“I’m leaving for Cape Town on the 9th. Your place at 8?”
No. Nobody joined my parents and I for a steak and basmati dinner that night at 8.
This was one of the first messages I ever received on Tinder.
It was off to a great start.
Let me tell you why I downloaded Tinder.
I had a friend who had it. This friend’s friend would hijack his phone for hours on end, changing his gender preference to men, swiping gleefully, and flirting with no shame. This kind of betrayal has to be witnessed to be appreciated. They are both overly-manly men.
Naturally, I wanted in on the action. At first, it was all fun and games. Those same manly men swiped right on every man, irrespective of age, until I had to wait 12 hours just to swipe right again. This is equivalent to saying, “I totally want you. Let’s make babies,” to, I don’t know, maybe a hundred men? These friends marveled at the response rate, with almost every swipe being a match. For a moment, I allowed myself to be flattered.
Until I remembered that not as many women use Tinder, most men use Tinder to find a sexual slave, and most men would probably hump just about anything if given the chance.
This is a horrible stereotype, I know. Yes, there are men who have substantial respect and emotional intelligence to actually want to court a lady.
After the initial burst of excitement, I entered troll mode. I was about to have me some Tinder fun. So, I browsed profiles, swiping right based on various criteria:
1. The man had a car as his profile picture. It didn’t matter the brand, how low the suspension, how big the wheels, how many racing stripes, or even whether it was clean or not. The transformer needed a human companion, and you know what? I would just have to take one for the team and love the megabot.
2. The man had an animal in his profile picture. It did not matter what type or variation, how big or small, how cool or creepy, or how he presented his pet. The man clearly loved animals and this meant he was a keeper. I could just jump right into the picture, grab the other end of the snake and caption it, “My family XO.” I would just hope it is not poisonous and did not like to cuddle.
3. The man had a picture of his super toned body (or not) and not his face as his profile picture. He is clearly checking if you, the prospective girlfriend, are smart enough to count how many individual abs he has. This man is searching for an intelligent woman who can hold a conversation, of which they will have many, as they live together happily ever after.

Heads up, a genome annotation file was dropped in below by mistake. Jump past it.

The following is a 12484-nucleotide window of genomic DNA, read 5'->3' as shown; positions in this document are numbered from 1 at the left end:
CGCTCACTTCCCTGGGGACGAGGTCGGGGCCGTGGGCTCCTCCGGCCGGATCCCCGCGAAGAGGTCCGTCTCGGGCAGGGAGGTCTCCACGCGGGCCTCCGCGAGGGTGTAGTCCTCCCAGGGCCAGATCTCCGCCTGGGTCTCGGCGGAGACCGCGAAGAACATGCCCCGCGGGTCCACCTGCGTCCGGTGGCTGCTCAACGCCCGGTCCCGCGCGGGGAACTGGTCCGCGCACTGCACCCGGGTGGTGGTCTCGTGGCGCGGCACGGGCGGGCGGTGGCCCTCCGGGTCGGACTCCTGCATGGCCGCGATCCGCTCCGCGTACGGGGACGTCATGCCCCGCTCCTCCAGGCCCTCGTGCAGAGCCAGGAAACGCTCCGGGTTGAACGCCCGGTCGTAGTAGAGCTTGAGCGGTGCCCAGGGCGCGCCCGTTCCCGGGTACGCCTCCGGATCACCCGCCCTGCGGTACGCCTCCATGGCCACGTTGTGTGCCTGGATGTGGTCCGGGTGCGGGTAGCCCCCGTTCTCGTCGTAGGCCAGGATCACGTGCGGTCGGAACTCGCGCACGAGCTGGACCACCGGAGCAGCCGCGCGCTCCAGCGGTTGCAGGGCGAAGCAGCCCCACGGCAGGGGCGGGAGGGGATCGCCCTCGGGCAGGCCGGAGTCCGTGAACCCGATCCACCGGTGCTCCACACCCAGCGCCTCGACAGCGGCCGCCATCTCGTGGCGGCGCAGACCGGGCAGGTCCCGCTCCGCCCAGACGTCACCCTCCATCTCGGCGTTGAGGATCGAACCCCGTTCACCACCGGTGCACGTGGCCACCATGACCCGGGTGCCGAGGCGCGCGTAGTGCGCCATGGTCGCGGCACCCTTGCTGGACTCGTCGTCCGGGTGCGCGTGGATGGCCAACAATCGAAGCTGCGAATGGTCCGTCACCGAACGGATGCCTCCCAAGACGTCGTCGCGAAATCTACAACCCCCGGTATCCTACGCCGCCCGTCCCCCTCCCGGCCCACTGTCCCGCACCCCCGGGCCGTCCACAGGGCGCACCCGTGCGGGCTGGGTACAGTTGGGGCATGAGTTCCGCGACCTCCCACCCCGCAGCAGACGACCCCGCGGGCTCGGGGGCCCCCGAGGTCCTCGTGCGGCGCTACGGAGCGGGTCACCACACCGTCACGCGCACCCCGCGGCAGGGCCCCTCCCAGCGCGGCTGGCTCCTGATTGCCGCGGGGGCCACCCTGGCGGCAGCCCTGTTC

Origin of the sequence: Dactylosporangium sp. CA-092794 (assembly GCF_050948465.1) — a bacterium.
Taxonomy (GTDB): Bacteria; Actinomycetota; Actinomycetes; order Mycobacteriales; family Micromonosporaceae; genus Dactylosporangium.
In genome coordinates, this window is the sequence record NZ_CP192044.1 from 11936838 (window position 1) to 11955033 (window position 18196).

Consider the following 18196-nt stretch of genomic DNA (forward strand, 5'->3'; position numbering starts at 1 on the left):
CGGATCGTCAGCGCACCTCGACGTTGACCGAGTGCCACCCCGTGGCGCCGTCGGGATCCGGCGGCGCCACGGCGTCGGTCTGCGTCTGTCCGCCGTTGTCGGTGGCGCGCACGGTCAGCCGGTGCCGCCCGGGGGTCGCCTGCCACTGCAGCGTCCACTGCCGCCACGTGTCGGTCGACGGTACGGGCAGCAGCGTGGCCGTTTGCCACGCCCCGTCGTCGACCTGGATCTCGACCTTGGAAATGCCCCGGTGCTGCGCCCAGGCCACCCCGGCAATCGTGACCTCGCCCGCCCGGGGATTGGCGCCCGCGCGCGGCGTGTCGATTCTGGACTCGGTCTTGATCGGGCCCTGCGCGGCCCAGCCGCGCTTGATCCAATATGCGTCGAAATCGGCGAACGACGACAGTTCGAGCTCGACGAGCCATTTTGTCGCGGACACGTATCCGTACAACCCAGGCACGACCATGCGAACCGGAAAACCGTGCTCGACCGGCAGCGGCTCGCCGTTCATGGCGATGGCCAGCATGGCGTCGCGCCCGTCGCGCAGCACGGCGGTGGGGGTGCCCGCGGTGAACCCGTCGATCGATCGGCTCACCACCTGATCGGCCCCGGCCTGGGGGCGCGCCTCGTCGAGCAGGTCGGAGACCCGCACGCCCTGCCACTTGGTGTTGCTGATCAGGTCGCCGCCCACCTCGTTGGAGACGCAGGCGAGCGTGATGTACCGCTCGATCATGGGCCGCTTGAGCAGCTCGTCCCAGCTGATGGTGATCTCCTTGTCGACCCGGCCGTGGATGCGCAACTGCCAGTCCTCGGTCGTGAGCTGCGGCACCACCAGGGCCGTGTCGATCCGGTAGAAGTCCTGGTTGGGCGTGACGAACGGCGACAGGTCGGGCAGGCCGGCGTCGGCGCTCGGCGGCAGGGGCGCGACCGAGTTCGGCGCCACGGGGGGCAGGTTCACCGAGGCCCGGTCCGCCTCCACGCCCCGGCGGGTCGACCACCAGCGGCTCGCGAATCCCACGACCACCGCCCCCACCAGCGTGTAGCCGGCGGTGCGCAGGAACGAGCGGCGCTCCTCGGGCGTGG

4. The man had a group photo as his profile picture. Please. He’s obviously the hottest one in it. He’s so sure of himself that he will even show you five other almost as attractive men, knowing you’ll pick him to bear your beautiful children.
5. His bio said, “YOLO”. Do I even need to explain this? He only lives once. Me too. We have so much in common and are totally soulmates.
The more you swipe, the more you notice people that you would actually be attracted to. People’s bios become more interesting and genuine. Your conscience kicks in, you remember that people have feelings, and you start to come across witty, sincere people.
I had this privilege.
So began the serious Tindering. I went on two dates with two great people and had two great experiences. Nothing came off my Tinder dates, but I learned a lot about dating (seeing as I’d never really done this conventionally) and, actually, bookloads about myself.
For one, I discovered that I do not actually like ‘dating’. This social convention is, unfortunately, lost on me. I have barely any interest in going to see a movie, paying all my attention to the movie, having a short recap, and then going home. Some sort of comfortable silence and connection needs to be established before these activities. There’s not much you can learn about a person while sitting through a movie – apart from that you both are comicverse fans.
Antman is a cool movie. I liked it.
I can’t appreciate fancy dinners either. The social setting defines the normative behaviour and this can sometimes create tension. Put me on a couch, let me kick off my shoes and hand me a beer. I’ll be a happy lass. This I promise. Let’s watch series or have little adventure. Don’t make me put on heels. Why do you hate me?
I also learnt that age is a variable that can be ignored, but can also take a toll on confidence. It is difficult to be comfortable when you, yourself, are not independent and the suitor is already employed, self-sufficient and has his own impressive collection of books and vinyl records. That, or he wears well-fitted shirts and has a wonderful beard. Your self-esteem takes a blow and you begin to feel like a girl. It’s not pleasant if you don’t ordinarily feel like a girl.
Don’t question my gender again. That’s not what I mean.
I developed many questions about these social conventions, expectations, what I need to be comfortable and truly be myself, the kind of interaction I truly enjoy, and about why dating tends to be considered a race.
Much was learned – like if I’ve had enough beer, I forget how to form words.
Nevertheless, I had my fun, met people, had experiences, learned from them, and made great friends with glorious beards (who should be complimented at least once a week), great hair, unusual hobbies, and culinary skills that make me want to propose marriage.
Tinder was many things; entertainment, ego food, shallow socialising platform, emotional escape, and time-lapse agent.
It was a worthwhile endeavour, yes, but sometimes, the best experiences aren’t rushed.
“I’m leaving for Cape Town on the 9th. Your place at 8?”